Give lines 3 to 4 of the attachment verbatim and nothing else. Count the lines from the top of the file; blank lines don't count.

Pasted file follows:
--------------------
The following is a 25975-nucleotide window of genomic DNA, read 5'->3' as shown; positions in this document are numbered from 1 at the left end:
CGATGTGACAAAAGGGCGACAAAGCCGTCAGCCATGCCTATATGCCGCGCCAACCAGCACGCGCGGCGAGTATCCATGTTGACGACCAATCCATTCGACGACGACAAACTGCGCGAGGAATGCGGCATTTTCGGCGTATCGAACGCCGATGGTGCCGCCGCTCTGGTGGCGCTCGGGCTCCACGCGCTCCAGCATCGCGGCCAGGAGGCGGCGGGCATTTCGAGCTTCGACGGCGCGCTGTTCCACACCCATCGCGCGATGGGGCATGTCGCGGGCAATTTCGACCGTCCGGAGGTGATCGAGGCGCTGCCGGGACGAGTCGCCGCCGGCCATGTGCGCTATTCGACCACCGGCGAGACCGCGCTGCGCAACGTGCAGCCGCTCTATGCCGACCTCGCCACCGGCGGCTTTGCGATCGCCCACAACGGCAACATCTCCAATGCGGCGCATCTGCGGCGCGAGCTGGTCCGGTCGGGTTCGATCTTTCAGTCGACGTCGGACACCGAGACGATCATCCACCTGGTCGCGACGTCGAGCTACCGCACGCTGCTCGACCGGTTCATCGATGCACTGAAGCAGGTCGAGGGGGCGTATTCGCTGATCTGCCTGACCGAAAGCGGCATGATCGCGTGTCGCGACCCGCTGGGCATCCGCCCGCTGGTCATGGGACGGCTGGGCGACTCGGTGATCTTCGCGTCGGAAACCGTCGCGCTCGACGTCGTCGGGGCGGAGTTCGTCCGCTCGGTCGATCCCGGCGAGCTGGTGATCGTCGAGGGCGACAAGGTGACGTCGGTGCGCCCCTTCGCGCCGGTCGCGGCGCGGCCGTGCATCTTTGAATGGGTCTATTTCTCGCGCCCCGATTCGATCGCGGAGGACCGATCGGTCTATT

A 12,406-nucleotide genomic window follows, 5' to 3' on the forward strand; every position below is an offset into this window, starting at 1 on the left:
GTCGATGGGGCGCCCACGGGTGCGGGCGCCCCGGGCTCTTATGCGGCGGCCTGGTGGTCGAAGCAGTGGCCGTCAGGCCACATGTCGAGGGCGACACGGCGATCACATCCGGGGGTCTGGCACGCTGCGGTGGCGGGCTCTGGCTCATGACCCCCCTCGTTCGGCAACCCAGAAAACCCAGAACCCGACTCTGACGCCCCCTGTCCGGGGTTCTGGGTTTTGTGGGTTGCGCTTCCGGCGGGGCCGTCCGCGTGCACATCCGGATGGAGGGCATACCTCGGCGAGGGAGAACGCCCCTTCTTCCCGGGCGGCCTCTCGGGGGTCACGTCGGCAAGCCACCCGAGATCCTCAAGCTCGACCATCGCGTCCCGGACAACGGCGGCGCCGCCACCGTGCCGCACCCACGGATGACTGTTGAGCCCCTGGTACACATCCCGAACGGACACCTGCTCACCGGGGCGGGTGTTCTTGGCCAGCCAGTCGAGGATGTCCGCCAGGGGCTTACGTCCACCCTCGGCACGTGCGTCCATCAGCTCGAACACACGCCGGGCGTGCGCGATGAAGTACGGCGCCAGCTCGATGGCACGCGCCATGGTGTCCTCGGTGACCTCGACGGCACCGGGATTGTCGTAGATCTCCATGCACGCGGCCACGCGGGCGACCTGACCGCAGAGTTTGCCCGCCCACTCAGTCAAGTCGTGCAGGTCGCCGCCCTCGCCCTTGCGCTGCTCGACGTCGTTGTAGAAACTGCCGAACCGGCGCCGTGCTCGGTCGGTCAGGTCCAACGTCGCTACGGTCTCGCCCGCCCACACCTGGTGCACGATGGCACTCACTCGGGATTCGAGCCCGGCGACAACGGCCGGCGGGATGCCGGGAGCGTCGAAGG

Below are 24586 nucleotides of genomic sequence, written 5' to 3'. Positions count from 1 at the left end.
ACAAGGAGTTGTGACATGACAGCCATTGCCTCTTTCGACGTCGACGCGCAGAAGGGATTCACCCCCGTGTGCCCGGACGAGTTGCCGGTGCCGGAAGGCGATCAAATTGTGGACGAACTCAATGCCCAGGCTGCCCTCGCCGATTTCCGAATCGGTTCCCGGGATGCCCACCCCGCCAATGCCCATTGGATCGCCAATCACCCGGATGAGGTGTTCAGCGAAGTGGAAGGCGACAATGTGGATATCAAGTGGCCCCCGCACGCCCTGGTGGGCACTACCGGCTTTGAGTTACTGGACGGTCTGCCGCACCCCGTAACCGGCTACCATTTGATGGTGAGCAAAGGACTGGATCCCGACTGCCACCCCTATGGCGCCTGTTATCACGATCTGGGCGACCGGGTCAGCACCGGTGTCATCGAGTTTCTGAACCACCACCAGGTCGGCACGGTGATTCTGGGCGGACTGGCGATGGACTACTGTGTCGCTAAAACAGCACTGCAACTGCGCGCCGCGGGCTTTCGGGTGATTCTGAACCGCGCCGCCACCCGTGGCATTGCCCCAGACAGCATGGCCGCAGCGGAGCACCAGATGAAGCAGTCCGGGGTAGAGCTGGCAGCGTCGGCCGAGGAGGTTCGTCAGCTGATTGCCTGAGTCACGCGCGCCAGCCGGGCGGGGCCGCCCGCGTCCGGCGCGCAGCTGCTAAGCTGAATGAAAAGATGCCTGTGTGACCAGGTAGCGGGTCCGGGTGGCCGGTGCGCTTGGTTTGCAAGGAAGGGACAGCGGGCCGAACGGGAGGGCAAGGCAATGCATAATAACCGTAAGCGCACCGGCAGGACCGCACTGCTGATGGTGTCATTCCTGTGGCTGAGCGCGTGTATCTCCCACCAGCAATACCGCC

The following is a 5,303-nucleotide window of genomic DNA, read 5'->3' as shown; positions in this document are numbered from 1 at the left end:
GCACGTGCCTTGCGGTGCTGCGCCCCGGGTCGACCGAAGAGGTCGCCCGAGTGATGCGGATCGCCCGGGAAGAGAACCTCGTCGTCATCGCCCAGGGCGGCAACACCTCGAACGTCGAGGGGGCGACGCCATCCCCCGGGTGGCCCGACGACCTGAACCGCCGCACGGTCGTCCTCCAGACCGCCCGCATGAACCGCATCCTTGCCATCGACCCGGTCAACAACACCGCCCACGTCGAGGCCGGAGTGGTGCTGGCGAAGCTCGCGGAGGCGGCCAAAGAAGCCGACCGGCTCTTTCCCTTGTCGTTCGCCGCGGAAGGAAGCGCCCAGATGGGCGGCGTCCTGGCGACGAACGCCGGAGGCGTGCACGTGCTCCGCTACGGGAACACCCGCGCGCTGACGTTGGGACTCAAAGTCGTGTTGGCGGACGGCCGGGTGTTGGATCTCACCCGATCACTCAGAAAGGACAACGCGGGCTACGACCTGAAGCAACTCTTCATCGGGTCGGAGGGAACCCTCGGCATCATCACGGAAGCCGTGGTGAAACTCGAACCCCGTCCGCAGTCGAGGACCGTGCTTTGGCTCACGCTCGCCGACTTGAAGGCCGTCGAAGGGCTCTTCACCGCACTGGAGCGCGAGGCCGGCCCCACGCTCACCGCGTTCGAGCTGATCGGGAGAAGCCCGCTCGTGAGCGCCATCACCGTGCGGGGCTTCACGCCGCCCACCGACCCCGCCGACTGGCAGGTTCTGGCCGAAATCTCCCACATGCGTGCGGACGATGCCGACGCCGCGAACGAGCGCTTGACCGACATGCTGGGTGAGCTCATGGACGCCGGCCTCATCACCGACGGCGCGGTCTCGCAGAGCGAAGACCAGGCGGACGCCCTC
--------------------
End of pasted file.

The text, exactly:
A 12,406-nucleotide genomic window follows, 5' to 3' on the forward strand; every position below is an offset into this window, starting at 1 on the left:
GTCGATGGGGCGCCCACGGGTGCGGGCGCCCCGGGCTCTTATGCGGCGGCCTGGTGGTCGAAGCAGTGGCCGTCAGGCCACATGTCGAGGGCGACACGGCGATCACATCCGGGGGTCTGGCACGCTGCGGTGGCGGGCTCTGGCTCATGACCCCCCTCGTTCGGCAACCCAGAAAACCCAGAACCCGACTCTGACGCCCCCTGTCCGGGGTTCTGGGTTTTGTGGGTTGCGCTTCCGGCGGGGCCGTCCGCGTGCACATCCGGATGGAGGGCATACCTCGGCGAGGGAGAACGCCCCTTCTTCCCGGGCGGCCTCTCGGGGGTCACGTCGGCAAGCCACCCGAGATCCTCAAGCTCGACCATCGCGTCCCGGACAACGGCGGCGCCGCCACCGTGCCGCACCCACGGATGACTGTTGAGCCCCTGGTACACATCCCGAACGGACACCTGCTCACCGGGGCGGGTGTTCTTGGCCAGCCAGTCGAGGATGTCCGCCAGGGGCTTACGTCCACCCTCGGCACGTGCGTCCATCAGCTCGAACACACGCCGGGCGTGCGCGATGAAGTACGGCGCCAGCTCGATGGCACGCGCCATGGTGTCCTCGGTGACCTCGACGGCACCGGGATTGTCGTAGATCTCCATGCACGCGGCCACGCGGGCGACCTGACCGCAGAGTTTGCCCGCCCACTCAGTCAAGTCGTGCAGGTCGCCGCCCTCGCCCTTGCGCTGCTCGACGTCGTTGTAGAAACTGCCGAACCGGCGCCGTGCTCGGTCGGTCAGGTCCAACGTCGCTACGGTCTCGCCCGCCCACACCTGGTGCACGATGGCACTCACTCGGGATTCGAGCCCGGCGACAACGGCCGGCGGGATGCCGGGAGCGTCGAAGG